I also made disturbing discoveries inside the house. After working up the courage to open up an enclosed basement, I found cobwebs, a table saw, and…a pair of crutches. Perfectly normal! After that, I needed even more courage to explore the attic.
Opening a door in the front bedroom, I discovered a narrow staircase. I made the limbo under a pole intended for the arrangement of the clothes and I poked my head in the attic. I discovered that the entire attic floor was covered in a thick, weird coating of fuzzy moss. I’ll appreciate this insulation when the heating bills come due, but I still can’t get rid of the feeling that if I walked up there and said “Beetlejuice” three times, a miniature Michael Keaton would appear in a pith helmet.
On the first and second floor, however, everything is pleasant and comfortable. Our shaded, south-facing porch isn’t as glamorous as the sun terrace of our last accommodation, but it’s much more functional: whenever there was more than a slight breeze outside our Minneapolis, sitting on the fifth floor deck was like trying to relax on the wing of an airplane. We also now have a view of Lake Superior. To see the lake, you have to look on the other side of the street between two houses and pass in front of a tree, but hey, it’s there!
They call it “Hillside” for a reason. One day I was sitting on the small landing connected to the back of our second story, and I looked across the alley to the next east-west street parallel to ours. Despite the fact that you had to climb three sets of stairs to access this level of our house from street level, I realized that the cars driving down the next street were high above my head.
This extreme slope will bring new challenges when winter arrives. I try not to think about it too much, but this week I’m celebrating my first birthday in Duluth since I was a kid, and I didn’t ask for any Transformers or Star Wars figures – I asked for a snow shovel.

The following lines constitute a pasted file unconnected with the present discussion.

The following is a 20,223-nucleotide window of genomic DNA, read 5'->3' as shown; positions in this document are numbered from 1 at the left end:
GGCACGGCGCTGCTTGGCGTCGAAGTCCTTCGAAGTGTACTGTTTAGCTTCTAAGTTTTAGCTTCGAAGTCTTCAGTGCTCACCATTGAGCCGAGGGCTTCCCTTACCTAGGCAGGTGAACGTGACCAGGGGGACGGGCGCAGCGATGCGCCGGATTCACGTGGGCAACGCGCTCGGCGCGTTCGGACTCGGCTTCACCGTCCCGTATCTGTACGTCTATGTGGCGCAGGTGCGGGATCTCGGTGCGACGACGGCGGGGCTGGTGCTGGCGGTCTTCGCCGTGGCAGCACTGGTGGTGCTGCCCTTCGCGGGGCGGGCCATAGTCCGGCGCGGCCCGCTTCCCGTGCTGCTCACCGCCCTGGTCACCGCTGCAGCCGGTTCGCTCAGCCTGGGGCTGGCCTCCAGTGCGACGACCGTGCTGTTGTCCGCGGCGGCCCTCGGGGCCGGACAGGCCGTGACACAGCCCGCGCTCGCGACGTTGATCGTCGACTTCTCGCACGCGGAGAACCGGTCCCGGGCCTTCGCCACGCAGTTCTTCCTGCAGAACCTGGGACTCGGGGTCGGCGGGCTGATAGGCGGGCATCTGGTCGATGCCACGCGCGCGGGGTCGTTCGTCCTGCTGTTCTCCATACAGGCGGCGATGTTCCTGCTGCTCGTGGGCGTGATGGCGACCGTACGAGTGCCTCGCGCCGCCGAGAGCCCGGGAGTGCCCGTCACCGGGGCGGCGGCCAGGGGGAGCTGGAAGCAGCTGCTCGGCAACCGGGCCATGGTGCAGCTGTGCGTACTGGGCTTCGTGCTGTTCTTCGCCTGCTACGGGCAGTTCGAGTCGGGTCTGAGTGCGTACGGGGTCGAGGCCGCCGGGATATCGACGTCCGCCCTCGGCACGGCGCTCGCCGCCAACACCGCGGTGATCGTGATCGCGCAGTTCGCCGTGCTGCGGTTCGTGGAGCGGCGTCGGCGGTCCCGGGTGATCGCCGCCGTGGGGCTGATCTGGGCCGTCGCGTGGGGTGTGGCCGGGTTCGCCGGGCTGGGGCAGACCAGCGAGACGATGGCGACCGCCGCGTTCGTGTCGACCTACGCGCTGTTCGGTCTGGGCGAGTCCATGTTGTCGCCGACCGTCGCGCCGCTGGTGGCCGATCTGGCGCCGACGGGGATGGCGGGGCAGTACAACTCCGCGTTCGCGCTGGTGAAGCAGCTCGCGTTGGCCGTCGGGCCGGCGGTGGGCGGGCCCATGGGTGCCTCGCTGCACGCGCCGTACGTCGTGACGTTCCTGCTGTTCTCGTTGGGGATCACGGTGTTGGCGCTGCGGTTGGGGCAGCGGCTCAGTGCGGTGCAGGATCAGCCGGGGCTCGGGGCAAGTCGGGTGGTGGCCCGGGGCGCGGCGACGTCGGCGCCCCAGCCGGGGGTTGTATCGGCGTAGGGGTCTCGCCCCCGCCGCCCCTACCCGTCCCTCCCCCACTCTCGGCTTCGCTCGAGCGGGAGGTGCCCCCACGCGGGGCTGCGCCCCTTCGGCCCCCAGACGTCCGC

Congratulations Duluth Musicians Lyla Abukhodair and Samuel Miller (Robin Hood was right), who got married Saturday at Hammarlund Landscape Nursery in Esko. Artist Friends of Duluth Gavin St. Clair, Adam Hermann and New Salty Dog performed at the wedding. Abukhodair rode a wave of buzz behind his eight-song release “Scream,” which was released earlier this year.
The University of Minnesota Press has published a new translation, by Tiina Nunnallyfrom a 130-year-old collection of Norwegian fantasy stories written and illustrated by “the godfather of the Norwegian troll”, Theodore Kittelsen (1857-1914). “Troll Magic” marks the book’s first release in English, and while the evocative volume might make a tempting holiday gift for Northlanders interested in Scandinavian heritage, it would be just as appropriate for Halloween. Kittelsen’s creatures include a 12-headed mountain troll (the heads stay up all night arguing), a witch (she spins wool with “foolishness and backbiting, gossip, envy, wickedness and devilry”), and even a “horribly ugly” sea. troll. These only live in salt water… right?
“The Bachelorette” Now Airs Monday Nights on WDIO; there are weekly watch parties at the Duluth Tap Exchange, if you want to share the guilt. This week, the reality TV show landed in Bruges, Belgium. There, single Gaby Windey and pretender Johnny DePhillipo went on a date to De Halve Maan brewery, where they took a “beer spa” which involved battling with sauna brushes, then climbing into a whirlpool of beer (or, at least , water with beer ingredients). How did Duluth not jump on this trend? Beer spas are totally a thing, with at least one as close as Chicago. Fitger’s already has a spa and brasserie under one roof, right on the shores of Lake Superior…just a thought!